The Navajo County Community College District Governing Board authorized employing a construction manager, and assistant, to oversee the planning, design and construction of new facilities and the repair and renovation of existing facilities on the Show Low – White Mountain Campus during its regular monthly meeting, November 20, in Holbrook.
In October, the board set aside $20 million from capital reserve funds for three distinct projects that may overlap and utilize different construction options. Hiring a construction manager, authorized at the board’s November 20 regular meeting, was the next step in moving the projects forward.
NPC’s Chief Business Officer Maderia Ellison indicated job descriptions for the new positions and a Request for Qualifications (RFQ) for architectural firms are expected to be completed by January. The projects are intended to improve the educational environment for students by consolidating the automotive, welding and metal arts programs into an on-campus skills center; constructing a multi-story classroom and technology center; and repairing and renovating the existing learning center for expanded offerings in various programs.
Board member James Matteson stressed that by breaking the proposal into three distinct projects there would be more opportunities for local contractors, suppliers and workers to benefit from the expenditure of funds judiciously saved from tax revenue.
While the focus will be on facilities at the Show Low campus, additional projects on the Winslow campus are also under consideration.
Also during the November meeting, the board recognized Lakeside native Cindy Stirling as the Outstanding Alumnus for Fall 2018. Stirling, a graduate of NPC’s cosmetology program, is now one of the premier traveling makeup artists working internationally with high-profile production organizations for television and film and top-tier photographers. Her parents, Gene and Valerie Stirling, accepted the award on her behalf, as Cindy was traveling to Israel on an assignment. | Read more about Stirling at www.npc.edu/alumni.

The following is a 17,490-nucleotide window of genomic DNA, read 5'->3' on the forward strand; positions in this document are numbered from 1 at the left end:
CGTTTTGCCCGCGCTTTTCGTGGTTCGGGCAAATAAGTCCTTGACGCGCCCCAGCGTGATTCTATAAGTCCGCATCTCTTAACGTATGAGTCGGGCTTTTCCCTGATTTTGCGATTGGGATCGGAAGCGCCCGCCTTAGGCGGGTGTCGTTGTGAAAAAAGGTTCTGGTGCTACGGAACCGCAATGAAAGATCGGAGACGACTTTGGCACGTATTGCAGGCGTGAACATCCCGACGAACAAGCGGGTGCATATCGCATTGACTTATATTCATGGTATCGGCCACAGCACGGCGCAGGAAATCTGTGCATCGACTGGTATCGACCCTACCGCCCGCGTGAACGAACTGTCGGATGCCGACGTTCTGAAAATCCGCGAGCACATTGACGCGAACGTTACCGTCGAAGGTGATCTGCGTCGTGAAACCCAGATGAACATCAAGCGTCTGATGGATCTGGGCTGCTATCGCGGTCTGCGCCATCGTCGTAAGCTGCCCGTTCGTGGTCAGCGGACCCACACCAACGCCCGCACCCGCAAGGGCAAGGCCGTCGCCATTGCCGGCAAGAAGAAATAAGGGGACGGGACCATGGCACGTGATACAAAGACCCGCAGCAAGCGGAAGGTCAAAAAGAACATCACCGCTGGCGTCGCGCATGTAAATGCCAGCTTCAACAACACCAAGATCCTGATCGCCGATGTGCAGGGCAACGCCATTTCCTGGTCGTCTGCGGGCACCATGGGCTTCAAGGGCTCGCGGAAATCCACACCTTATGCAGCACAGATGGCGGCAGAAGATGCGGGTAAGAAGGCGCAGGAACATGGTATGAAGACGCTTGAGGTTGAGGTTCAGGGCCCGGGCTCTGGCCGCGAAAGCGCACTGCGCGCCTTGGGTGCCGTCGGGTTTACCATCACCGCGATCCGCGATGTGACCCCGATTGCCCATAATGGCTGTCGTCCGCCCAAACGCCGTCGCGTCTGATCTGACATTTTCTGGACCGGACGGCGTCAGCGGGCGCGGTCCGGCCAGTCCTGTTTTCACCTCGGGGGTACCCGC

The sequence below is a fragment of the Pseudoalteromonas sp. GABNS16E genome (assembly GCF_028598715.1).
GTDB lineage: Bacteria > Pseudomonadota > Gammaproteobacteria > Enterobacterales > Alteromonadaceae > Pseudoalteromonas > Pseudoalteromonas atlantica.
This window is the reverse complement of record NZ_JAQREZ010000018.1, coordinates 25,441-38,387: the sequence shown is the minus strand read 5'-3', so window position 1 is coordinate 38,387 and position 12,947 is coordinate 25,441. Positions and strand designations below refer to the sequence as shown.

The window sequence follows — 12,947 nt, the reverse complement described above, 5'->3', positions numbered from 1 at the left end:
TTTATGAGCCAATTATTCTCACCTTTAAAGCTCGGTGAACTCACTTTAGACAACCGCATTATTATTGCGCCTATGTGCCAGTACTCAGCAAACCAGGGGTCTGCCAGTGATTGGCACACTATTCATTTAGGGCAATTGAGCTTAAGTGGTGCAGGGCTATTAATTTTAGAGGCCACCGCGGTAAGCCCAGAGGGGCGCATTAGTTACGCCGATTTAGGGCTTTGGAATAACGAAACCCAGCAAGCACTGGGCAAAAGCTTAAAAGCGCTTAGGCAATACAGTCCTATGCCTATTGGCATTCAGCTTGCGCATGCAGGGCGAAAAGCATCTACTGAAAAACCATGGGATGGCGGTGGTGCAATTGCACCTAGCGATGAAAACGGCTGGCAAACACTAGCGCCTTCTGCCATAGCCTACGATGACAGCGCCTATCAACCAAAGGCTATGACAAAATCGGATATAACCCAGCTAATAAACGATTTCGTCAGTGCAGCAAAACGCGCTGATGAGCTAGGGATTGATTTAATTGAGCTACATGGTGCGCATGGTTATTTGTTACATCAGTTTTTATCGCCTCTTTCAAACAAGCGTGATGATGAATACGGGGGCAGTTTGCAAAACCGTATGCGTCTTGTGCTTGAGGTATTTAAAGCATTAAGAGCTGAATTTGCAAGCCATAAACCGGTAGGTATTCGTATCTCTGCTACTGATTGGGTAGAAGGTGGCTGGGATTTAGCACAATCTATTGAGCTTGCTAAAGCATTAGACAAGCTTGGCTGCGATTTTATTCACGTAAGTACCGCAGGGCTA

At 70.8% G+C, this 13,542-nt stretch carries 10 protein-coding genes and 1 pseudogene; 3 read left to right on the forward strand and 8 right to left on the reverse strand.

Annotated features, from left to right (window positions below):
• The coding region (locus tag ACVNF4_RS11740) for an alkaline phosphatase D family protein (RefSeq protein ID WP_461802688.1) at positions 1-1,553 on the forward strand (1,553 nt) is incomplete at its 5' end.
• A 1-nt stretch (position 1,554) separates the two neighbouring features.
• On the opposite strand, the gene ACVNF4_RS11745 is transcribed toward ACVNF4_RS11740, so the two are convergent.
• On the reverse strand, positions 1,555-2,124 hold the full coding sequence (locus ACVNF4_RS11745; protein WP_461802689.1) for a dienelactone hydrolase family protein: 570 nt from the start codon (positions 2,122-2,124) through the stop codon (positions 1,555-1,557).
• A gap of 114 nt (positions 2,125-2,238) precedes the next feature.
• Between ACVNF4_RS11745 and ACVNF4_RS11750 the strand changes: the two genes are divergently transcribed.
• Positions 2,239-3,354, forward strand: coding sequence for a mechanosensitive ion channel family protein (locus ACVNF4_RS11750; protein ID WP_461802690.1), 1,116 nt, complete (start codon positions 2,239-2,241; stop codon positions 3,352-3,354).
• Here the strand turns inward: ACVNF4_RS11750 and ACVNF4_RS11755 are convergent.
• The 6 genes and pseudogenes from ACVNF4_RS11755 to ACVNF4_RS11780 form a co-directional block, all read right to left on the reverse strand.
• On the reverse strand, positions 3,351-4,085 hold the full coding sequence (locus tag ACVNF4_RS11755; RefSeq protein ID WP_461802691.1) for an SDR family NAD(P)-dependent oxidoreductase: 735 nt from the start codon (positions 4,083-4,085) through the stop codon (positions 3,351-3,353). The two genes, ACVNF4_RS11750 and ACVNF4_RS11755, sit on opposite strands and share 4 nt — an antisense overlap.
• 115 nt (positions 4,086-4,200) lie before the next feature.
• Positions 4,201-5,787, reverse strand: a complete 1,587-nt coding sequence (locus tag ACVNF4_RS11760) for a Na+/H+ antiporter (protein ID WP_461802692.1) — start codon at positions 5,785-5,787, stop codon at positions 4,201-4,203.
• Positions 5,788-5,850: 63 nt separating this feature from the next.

Reviewing enrollment figures for the fall semester, Rickey Jackson, interim Vice President for Learning and Student Services (VPLSS), noted that the number of students served continues to increase. However, the lack of a full-time Computer Information Systems instructor and reduced participation in NAVIT and dual enrollment courses by Winslow High School students resulted in a drop in the full-time student equivalent (FTSE) at both the Winslow and Holbrook campuses.
Enrollment in the fire science and law enforcement academies at the Snowflake campus and emergency medical programs on the Show Low campus contributed to a 2.1 percent growth in FTSE. One FTSE is equal to 15 credit hours of instruction.
Expanded offerings in Early Childhood Studies and through the TALON Project, delivering college classes to rural high school using interactive technology, resulted in higher enrollment at the Hopi, Kayenta, Springerville and Whiteriver centers.
“The decline in regular FTSE across our service area is a concern because regular FTSE is based on the students that are attending on our campuses and centers,” explained Jackson.
The board also reviewed the audits for the Northeastern Arizona Training Center and NPC Friends and Family, both separate legal entities but considered component units of the college for financial reporting. Independent auditor Brian Richards indicated both audits were fair, accurate and reflected conformity with accepted accounting principles.